Nona Hendryx

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Nona Hendryx
Nona Hendryx performing at the Bowery Poetry Club as part of the Captain Beefheart tribute Best Batch Yet (June 7, 2011)
Nona Hendryx performing at the Bowery Poetry Club as part of the Captain Beefheart tribute Best Batch Yet (June 7, 2011)
Background information
Born (1944-10-09) October 9, 1944 (age 78)
Trenton, New Jersey, U.S.
Years active1961-present

Nona Bernis Hendryx[4] (born October 9, 1944) is an American vocalist, record producer, songwriter, musician, and author.

Hendryx is known for her work as a solo artist as well as for being one-third of the trio Labelle, who had a hit with "Lady Marmalade".[5] Her music has ranged from soul, funk, and R&B to hard rock, new wave, and new-age. She stated in an interview that her family's last name was originally spelled with an 'i' and that she is a distant cousin of guitarist Jimi Hendrix.[6]


Early career[edit]

Hendryx was born in Trenton, New Jersey in 1944 where she met fellow New Jersey native Sarah Dash and later met Philadelphia-born singer Patricia Holte (Patti LaBelle). After a short-lived tenure as a member of the Del-Capris, Hendryx and Dash formed a singing group with Holte (once the lead singer of a girl group in Philadelphia called The Ordettes). In 1961, Cindy Birdsong, from Camden, New Jersey, became the fourth member of the group, who became the Bluebelles and signed their first deal with Newtown Records.

After the release of their debut hit, 1962's "I Sold My Heart to the Junkman", their name altered again to Patti LaBelle and the Bluebelles.[7] Hendryx's husky alto differed from Dash's sharp soprano, LaBelle's mezzo-soprano and Birdsong's second soprano. During this tenure, the group became known for their emotional live performances and their renditions of classic standards such as "You'll Never Walk Alone", "Over The Rainbow", and "Danny Boy".[8] The group often found themselves competing against girl groups such as The Chantels, Shirelles, and The Supremes. In 1967, Hendryx, LaBelle, and Dash were shocked to discover that Birdsong had secretly joined the Supremes after Florence Ballard was ousted from the group by Motown. Different members of the group were in touch with Birdsong over the years. Birdsong's relationships with the Bluebelles healed and they came together again for the ceremony when the group won an R&B Foundation Lifetime Achievement Award in 1999.


For the next three years, the group struggled to compete against the changing musical landscape for which their girl group sound had fallen out of favor with popular audiences. In 1971, they moved to England, where they had a cult fan base, and on the advice of Vicki Wickham, changed their name to Labelle and ditched the dresses and bouffant wigs for jeans and Afros. Releasing transitional albums including 1971's Labelle and 1972's Moon Shadow, the group recorded material that included sexual and political subject matter – unheard of for an all-female black group. The transition was hard for lead singer LaBelle, who was a fan of the group's early-era ballads, but she eventually gave in. Member Dash remained neutral throughout the tenure of the group. Shortly after releasing Labelle, the group became the opening act for The Who, whose producer Kit Lambert had produced the group's Warner debut. They also opened for Laura Nyro during that same time and sang backup on her album Gonna Take a Miracle.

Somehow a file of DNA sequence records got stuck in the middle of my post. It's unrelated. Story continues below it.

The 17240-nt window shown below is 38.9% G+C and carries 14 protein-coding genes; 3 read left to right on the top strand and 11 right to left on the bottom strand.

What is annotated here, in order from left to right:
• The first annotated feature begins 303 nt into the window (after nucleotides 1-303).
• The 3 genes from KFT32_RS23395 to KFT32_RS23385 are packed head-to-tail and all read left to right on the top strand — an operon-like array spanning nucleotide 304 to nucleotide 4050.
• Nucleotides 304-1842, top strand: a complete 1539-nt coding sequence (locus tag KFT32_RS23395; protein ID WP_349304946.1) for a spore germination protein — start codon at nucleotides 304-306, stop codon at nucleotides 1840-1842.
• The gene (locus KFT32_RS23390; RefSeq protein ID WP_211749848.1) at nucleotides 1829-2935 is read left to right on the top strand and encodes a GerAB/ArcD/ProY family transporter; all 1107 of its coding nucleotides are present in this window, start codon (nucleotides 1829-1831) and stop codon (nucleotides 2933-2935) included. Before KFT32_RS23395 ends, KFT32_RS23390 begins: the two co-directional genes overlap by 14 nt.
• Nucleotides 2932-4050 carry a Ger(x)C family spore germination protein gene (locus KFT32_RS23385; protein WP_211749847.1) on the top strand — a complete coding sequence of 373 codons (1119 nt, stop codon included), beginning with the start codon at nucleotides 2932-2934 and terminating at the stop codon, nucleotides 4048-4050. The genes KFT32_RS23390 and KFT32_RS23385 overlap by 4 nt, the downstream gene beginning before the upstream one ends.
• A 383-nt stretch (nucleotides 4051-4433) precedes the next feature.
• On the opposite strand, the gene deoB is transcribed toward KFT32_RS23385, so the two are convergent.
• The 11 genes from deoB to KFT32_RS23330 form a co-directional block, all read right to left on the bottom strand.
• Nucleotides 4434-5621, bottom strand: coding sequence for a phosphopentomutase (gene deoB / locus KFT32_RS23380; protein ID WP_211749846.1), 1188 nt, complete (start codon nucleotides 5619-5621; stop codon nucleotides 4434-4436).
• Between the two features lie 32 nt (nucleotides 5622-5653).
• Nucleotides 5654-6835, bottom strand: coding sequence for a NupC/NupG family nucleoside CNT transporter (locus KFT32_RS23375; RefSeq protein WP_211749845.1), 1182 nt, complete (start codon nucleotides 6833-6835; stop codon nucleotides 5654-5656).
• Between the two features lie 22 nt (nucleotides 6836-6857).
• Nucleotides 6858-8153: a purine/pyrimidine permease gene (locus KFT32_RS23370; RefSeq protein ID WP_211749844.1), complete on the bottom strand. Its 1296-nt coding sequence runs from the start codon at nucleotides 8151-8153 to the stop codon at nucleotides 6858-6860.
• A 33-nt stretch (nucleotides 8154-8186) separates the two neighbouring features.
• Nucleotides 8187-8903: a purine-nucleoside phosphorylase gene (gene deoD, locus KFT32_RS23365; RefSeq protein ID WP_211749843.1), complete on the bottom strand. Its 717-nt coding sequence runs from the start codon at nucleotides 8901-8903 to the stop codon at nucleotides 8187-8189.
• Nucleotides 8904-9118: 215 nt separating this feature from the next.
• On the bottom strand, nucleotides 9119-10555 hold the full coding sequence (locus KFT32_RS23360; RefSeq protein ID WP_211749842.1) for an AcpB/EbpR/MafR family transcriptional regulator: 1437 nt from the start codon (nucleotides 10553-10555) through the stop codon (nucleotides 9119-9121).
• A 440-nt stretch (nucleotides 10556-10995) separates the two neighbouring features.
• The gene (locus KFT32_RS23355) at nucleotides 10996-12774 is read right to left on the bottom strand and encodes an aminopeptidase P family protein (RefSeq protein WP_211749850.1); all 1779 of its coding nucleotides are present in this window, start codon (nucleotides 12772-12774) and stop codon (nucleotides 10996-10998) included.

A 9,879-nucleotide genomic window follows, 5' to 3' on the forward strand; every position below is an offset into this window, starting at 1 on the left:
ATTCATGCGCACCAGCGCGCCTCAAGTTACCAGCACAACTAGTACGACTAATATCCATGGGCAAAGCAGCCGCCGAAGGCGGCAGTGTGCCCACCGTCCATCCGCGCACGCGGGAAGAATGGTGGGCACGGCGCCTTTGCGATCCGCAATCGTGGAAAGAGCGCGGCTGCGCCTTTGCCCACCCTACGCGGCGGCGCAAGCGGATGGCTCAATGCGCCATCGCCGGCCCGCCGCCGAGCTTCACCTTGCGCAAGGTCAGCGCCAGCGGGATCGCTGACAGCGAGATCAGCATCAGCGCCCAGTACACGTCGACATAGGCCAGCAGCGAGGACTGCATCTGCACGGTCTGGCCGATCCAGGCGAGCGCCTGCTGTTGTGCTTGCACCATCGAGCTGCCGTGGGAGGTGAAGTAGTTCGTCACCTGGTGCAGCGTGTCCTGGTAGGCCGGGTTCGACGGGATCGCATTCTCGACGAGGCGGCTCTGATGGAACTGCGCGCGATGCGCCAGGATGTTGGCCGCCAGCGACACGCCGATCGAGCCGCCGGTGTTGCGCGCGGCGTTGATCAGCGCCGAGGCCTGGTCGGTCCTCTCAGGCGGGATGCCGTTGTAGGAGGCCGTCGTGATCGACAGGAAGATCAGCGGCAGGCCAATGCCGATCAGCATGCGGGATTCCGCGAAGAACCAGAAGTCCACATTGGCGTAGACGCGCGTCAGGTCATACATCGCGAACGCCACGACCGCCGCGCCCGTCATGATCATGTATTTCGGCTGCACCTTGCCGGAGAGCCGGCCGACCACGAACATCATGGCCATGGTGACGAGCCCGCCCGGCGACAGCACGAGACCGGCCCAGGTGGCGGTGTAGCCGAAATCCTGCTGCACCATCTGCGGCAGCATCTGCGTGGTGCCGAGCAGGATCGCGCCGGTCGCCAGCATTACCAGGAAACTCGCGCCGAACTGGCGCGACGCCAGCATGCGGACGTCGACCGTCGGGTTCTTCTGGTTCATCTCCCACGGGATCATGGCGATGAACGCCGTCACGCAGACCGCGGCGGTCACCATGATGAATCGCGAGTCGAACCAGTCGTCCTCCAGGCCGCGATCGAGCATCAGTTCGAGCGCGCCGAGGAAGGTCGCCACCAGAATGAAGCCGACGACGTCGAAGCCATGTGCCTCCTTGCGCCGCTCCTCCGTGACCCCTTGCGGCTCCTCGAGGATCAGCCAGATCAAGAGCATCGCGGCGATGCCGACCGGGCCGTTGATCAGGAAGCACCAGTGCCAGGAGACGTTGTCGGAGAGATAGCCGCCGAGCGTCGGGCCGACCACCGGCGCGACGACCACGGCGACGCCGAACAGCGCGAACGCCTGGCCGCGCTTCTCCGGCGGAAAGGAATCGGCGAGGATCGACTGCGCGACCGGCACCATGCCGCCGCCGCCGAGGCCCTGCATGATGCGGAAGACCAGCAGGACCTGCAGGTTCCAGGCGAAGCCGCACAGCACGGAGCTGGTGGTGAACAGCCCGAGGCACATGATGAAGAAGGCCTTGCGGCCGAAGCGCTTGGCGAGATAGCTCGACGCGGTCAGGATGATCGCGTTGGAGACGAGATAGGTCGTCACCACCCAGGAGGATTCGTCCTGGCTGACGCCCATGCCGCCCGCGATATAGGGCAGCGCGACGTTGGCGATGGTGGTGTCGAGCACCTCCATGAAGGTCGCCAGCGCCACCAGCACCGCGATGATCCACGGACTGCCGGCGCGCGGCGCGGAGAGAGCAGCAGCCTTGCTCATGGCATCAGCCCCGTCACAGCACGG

Beginning with the Moon Shadow album, Hendryx became the chief songwriter for most of the group's records while LaBelle and Dash occasionally wrote their own material. After successfully opening for The Rolling Stones during the group's American tour in 1973, the group released Pressure Cookin', where they once again adopted a new look as "glam rock, space-age divas". As a songwriter, Hendryx subsequently wrote powerful ballads ("You Turn Me On" and "Nightbird" from Nightbirds, "Going Down Makes Me Shiver" from Labelle's final album, Chameleon), and a wealth of more uptempo numbers ("Space Children," "Messin' with My Mind," "Gypsy Moths," and "Who's Watching the Watcher"). Her themes were unconventional, diverse, and often experimental. Her composition "A Man in a Trenchcoat (Voodoo)" from Chameleon also marked Hendryx's first time singing lead vocal on an album. In 1974, the group hit gold with the release of Nightbirds following the release of the smash hit "Lady Marmalade". In her memoir Don't Block the Blessings, Labelle frontwoman Patti LaBelle attributed the band's 1976 breakup to musical and personal tensions within the group. Labelle, Dash, and Hendryx all embarked on solo careers; Wickham stayed on with Hendryx to manage her solo career.

Solo career[edit]

Nona Hendryx appearing at 2009 Pop Conference, Experience Music Project, Seattle, Washington. (April 6, 2009)